The number of roads in Union County open to ATV riders may soon increase significantly.
The Union County Board of Commissioners agreed by consensus Wednesday to have an ordinance drafted that would open most of the roads that are under the jurisdiction of the county to all-terrain vehicles.
The commissioners agreed to take this step at the recommendation of Doug Wright, Union County’s public works director, who said there is strong support in Union County for opening up more roads for ATV use.
Nearly 25 people attended a public meeting held Tuesday about creating an ordinance opening county roads to ATVs. Most expressed strong support for the proposal and none voiced opposition or reservations. Wright, who was at the meeting, said the positive impact he received persuaded him to make his recommendation to the commissioners the next day.
Wright said that if an ordinance is adopted, a limited number of signs would be posted to prevent confusion. The signs would be put up only along county roads where ATV use would be prohibited. Wright estimates that ATVs would be prohibited on only half a dozen county roads.
“It would be a lot simpler to put signs only on the county roads that would be off limits,” he said.
County roads where ATV use would continue to be banned would likely include Hunter Road, McAlister Road and Palmer Junction Road, the public works director said. These roads would remain off limits to ATVs because of the speed and volume of traffic on them, Wright said.
The public works director noted that the ordinance would have no impact on how ATVs can be used for agricultural purposes in Union County.
Public roads open to ATV use in Union County vary by city. Elgin and Union, for example, have ordinances that allow some ATV use, but not La Grande. In addition ATV riders are allowed to cross state highways.
The vast majority of ATV use in public areas in Union County is on trails such as those in the Mount Emily Recreation Area.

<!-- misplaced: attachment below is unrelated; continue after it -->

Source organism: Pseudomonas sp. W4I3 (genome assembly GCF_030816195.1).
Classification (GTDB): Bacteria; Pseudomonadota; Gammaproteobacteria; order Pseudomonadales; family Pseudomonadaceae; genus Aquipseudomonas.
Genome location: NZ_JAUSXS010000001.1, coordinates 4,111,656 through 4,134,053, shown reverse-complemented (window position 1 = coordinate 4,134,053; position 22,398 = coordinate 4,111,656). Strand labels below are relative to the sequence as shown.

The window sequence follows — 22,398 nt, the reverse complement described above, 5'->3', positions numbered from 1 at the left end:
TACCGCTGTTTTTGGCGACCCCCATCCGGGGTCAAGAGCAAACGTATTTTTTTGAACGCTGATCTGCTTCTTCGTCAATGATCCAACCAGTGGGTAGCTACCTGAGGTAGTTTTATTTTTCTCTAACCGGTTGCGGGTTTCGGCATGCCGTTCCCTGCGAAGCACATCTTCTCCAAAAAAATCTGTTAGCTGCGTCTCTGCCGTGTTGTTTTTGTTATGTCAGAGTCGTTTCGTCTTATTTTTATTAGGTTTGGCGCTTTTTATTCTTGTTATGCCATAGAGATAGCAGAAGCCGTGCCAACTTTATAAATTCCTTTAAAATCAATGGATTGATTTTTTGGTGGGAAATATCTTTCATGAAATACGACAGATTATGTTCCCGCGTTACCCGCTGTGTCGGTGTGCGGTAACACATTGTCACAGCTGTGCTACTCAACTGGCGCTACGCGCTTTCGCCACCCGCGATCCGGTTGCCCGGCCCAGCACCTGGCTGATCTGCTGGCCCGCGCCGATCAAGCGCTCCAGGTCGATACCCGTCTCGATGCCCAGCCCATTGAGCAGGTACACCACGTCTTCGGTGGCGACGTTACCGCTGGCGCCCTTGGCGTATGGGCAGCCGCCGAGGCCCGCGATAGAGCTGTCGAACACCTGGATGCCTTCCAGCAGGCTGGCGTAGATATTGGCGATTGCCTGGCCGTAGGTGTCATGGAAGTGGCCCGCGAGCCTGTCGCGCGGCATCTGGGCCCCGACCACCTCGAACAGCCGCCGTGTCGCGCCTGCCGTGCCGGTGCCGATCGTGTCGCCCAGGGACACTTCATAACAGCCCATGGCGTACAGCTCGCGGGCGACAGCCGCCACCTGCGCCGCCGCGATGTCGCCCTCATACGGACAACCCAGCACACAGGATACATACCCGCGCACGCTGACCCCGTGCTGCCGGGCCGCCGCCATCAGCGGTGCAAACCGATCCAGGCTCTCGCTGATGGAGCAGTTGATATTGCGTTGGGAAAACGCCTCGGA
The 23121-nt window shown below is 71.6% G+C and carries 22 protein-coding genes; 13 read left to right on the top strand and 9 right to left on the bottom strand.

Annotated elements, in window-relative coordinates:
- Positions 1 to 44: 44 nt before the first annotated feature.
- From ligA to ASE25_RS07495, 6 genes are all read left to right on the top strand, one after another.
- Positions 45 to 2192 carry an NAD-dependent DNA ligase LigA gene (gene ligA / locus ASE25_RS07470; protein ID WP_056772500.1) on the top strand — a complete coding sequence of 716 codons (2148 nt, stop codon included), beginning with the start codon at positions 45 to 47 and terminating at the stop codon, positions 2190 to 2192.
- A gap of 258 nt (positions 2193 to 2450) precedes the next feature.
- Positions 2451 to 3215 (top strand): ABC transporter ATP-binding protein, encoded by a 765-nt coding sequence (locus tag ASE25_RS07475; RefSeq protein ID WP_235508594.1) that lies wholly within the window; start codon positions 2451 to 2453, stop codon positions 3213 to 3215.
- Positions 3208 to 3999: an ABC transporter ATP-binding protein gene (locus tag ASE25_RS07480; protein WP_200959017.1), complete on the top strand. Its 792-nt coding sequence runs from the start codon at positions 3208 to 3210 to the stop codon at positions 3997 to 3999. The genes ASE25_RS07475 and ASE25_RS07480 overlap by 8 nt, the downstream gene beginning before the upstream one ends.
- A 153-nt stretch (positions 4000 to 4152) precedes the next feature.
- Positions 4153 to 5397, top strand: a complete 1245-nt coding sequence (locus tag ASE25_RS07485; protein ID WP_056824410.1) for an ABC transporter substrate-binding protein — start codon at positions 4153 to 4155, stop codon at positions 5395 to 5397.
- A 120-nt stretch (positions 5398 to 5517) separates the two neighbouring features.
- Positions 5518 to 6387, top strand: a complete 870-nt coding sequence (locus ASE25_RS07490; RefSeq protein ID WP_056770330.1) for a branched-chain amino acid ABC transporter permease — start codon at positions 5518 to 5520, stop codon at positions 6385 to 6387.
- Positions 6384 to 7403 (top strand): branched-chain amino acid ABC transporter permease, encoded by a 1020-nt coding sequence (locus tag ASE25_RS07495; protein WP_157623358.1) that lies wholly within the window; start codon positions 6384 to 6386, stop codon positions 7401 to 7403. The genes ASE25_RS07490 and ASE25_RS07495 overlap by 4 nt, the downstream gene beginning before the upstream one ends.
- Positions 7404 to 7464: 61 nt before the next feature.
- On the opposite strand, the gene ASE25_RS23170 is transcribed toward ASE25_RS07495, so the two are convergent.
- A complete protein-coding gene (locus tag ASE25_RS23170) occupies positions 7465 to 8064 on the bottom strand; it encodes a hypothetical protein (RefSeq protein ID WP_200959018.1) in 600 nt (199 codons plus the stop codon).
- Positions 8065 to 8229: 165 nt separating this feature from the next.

Kevin Loveland, a La Grande business owner, said at the Tuesday meeting that passage of an ATV ordinance would boost tourism in Union County. He also said it could be the start of something much bigger if the counties surrounding Union County also began opening up their roads to ATVs and if the U.S. Forest Service allowed their use on its roads in these counties.
This would make it possible for ATV riders to move freely and seamlessly from one Northeast Oregon county to another.
“This place would flourish (because so many ATV riders would come here),” Loveland said.
He said some people may oppose seeing more ATVs in the community if the ordinance is adopted but suggested they keep things in perspective.
“A kid blowing black smoke in a diesel pickup is a lot worse than a four-wheeler going by your house,” he said, noting that ATVs are not as noisy or big polluters.
Should the ordinance be adopted and a problem develop, it would not be difficult to amend the rules.
“(The ordinance) would not be etched in stone,” Wright said.
Union County would join a growing number of areas where restrictions on ATV use are being lifted. They include Baker, Umatilla and Grant counties.
Once the ATV ordinance is written, it will be submitted to the Union County Board of Commissioners for a first reading. Public comment will be taken at the first reading. Should the first reading be approved by the commission, a second reading would be conducted at the next meeting meeting at which public comment would also be accepted. The commissioners could then adopt the ordinance and it would take effect a short time later.
Wright said he hopes the first reading of the ordinance can be conducted at the commission’s June 26 meeting.